ConstructionPro Week, Volume: Construction Advisor Today - Issue: 18 - 08/27/2009

Sponsorship of Subcontractor Claims - A Settlement Opportunity with Pitfalls

When a contractor and its subcontractor each incur increased costs caused by the project owner, the contractor may employ a common settlement tactic with its sub. The contractor agrees to include the sub’s damages in the contractor’s claim against the owner and to pass through the appropriate share of any recovery to the sub.


These “claim sponsorship” or “pass-through” agreements offer advantages to both parties. The subcontractor has no contractual relationship with the project owner and is not allowed to bring a direct contract claim against the owner. The contractor seeks to avoid liability to the sub and place responsibility with the owner. But these agreements raise several questions. In order for the contractor to incur the damages it seeks from the owner on the sub’s behalf, must the contractor first pay the subcontractor on its claim or at least acknowledge liability to the sub? Do the contractor and the sub need to agree to the specific allocation of any recovery? Can the contractor enter into a settlement agreement with the owner over the objection of the subcontractor? Must these agreements be in writing in order to be enforceable?


In a recent case, a subcontractor attempted to recover delay damages on behalf of its lower-tier subcontractor despite the absence of any pass-through agreement. The sub was allowed to proceed with its claim because it had certified that it had already made payment in full. A dissenting opinion argued that the sub should be permitted to pursue only its own delay damages.

I'd like to hear about your policies and practices regarding pass-through agreements, either as the sponsor or the sponsored. What issues and pitfalls have you encountered?

Please feel free to comment below.


In the upcoming issues of Construction Claims Advisor . . . case summaries and articles covering:

  • Federal Appeals Court Addresses No-Damage-For-Delay Disclaimer and Delay Damage Sponsorship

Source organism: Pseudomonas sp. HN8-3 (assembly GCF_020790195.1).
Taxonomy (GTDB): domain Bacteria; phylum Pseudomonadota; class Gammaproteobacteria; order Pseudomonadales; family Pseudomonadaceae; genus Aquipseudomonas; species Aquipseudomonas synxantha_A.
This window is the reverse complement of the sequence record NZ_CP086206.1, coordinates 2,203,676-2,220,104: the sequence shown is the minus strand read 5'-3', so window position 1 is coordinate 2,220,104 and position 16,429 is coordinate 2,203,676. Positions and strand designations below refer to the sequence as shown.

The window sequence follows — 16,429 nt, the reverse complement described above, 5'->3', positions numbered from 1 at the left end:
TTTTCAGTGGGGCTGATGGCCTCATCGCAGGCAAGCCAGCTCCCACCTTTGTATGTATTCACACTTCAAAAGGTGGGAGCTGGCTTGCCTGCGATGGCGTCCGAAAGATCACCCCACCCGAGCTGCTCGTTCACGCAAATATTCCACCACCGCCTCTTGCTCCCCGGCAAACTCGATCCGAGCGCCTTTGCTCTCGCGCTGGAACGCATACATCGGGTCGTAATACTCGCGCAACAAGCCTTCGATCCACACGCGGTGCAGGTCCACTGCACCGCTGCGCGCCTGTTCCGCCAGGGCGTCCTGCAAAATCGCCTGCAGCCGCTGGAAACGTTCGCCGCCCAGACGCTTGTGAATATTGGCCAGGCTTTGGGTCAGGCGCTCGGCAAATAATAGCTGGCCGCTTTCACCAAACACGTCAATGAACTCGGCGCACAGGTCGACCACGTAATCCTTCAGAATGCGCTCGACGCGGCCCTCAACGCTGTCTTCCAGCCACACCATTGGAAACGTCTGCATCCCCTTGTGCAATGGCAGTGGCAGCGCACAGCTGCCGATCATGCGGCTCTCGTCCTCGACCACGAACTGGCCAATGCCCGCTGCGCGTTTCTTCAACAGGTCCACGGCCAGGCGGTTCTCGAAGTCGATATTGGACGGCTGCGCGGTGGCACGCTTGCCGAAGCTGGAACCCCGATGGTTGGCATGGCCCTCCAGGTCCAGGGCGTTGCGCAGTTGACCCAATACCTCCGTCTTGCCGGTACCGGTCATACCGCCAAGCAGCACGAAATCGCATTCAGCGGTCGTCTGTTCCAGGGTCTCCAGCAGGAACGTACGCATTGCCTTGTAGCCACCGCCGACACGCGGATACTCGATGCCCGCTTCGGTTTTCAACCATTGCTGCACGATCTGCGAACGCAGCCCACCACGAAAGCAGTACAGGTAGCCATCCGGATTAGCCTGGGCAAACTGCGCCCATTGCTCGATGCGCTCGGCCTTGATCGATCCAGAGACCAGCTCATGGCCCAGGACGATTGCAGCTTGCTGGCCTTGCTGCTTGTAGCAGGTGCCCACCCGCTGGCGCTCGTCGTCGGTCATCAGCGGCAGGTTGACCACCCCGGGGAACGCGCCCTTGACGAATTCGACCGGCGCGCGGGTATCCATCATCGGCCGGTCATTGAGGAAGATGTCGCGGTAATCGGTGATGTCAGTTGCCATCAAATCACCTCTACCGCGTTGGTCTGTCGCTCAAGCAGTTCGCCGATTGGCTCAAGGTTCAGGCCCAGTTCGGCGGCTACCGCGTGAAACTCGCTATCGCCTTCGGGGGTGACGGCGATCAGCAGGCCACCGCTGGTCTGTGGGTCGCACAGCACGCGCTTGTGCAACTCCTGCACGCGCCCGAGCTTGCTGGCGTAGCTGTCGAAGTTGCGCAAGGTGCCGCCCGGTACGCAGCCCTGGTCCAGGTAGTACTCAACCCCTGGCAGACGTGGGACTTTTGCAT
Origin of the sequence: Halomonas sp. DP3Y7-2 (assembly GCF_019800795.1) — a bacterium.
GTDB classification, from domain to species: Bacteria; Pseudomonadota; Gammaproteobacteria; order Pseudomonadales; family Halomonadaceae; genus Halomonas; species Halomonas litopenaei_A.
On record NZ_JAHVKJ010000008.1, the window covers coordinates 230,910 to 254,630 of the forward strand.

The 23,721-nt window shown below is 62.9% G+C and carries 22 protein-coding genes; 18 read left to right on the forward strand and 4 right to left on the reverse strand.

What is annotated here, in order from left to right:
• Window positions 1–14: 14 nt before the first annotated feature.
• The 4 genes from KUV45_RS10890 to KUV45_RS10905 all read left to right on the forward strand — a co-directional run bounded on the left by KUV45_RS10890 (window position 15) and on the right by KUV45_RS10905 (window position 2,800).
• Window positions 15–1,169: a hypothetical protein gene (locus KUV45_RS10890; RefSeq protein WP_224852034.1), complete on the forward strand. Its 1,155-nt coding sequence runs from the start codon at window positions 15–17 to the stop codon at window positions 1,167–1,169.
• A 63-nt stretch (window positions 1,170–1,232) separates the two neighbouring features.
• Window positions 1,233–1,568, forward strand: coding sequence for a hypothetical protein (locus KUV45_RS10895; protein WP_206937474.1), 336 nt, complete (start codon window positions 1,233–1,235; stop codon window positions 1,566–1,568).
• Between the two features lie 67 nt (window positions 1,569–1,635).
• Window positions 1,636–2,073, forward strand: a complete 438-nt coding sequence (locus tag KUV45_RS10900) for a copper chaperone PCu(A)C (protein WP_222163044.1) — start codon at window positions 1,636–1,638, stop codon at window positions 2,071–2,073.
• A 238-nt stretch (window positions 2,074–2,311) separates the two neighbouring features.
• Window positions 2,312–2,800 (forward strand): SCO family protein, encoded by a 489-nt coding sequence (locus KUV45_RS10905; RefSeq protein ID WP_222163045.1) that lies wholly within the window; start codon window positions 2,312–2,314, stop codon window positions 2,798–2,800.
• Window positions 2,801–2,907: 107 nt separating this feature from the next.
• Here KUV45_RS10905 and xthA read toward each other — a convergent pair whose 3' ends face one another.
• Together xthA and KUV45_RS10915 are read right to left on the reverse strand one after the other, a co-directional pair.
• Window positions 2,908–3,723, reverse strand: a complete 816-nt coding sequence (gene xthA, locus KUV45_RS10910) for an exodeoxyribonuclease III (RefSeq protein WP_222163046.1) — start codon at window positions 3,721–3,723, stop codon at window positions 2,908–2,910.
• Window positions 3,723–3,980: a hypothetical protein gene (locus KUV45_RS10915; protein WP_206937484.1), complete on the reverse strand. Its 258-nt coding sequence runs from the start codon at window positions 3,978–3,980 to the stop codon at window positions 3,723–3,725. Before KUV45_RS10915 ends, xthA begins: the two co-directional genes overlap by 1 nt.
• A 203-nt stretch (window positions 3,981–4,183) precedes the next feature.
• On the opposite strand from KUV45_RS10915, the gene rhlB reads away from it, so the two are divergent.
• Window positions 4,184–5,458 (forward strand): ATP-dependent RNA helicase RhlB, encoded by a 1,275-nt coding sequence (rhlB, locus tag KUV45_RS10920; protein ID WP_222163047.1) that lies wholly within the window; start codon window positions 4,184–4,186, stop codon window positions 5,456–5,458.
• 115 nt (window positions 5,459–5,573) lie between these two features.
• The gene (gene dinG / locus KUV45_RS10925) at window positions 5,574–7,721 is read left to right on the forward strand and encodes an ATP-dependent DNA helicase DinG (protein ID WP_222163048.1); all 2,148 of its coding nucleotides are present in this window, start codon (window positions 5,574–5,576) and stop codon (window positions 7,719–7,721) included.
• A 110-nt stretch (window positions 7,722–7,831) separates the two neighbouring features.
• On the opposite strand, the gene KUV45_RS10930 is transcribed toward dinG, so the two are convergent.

• Arbitration of Public Contract Claims Withstands Constitutional Challenge in California
  • Subcontractor’s Proposal Modified Price Stated in Contractor’s Form

Bruce Jervis, Esq., Senior Editor




My utility has recently changed its construction contract language and now requires that any claim"passed through" from a subcontractor must first(as a condition of submission) be liquidated using a liquidation agreement subject to our exclusive approval that guarantees that the prime contractor will pay the subcontractor a stipulated amount regardless of the outcome of its claim against the utility. The idea is to get the power of the prime contractor mobilized to weed out the trash and junk that often occasions a claim that simply is passed through to the Owner.

Another concern where the contractor assists in some way in the assertion of pass-through claims against owners on public jobs is potential False Claims Act liability. Indeminification language can help but may not be enough to protect the general contractor.

Posted by: George wolff | 08/27/2009 at 08:18 PM


The utility company's contractual mandate of a liquidation agreement meeting the company's approval seems like an excellent practice from a project owner's standpoint. It certainly would cause prime contractors to be more selective when including in their claims costs incurred by subcontractors.

Posted by: Bruce Jervis, Editor, Construction Claims Advisor | 08/28/2009 at 03:05 AM


I agree that False Claims Act liability exposure is a huge issue for contractors in this situation. It is my understanding that under the federal FCA, the same "good faith" certification standard applies to prime contractor and subcontractor costs. This can give the claim sponsor some comfort. But under state FCAs, there is frequently no guiding precedent whatsoever.

Posted by: Bruce Jervis, Editor, Construction Claims Advisor | 08/28/2009 at 03:11 AM


This article tell the reality of very important organization and clearly gives the reasons that what they are doing. Very information article and actions should be taken against such organizations

Posted by: Jimmy Choo Chaussures | 10/16/2011 at 03:04 AM


If the prime contractor does not oppose the claim but sponsors it in its own claim, absent a well-written liquidating agreement, the prime contractor might be creating admissions that the subcontractor will try to use to recover against the prime contractor or its surety.

Posted by: charge off 10/20/2011 at 03:17 AM


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Posted by: Moncler Frakke | 03/07/2012 at 07:36 AM





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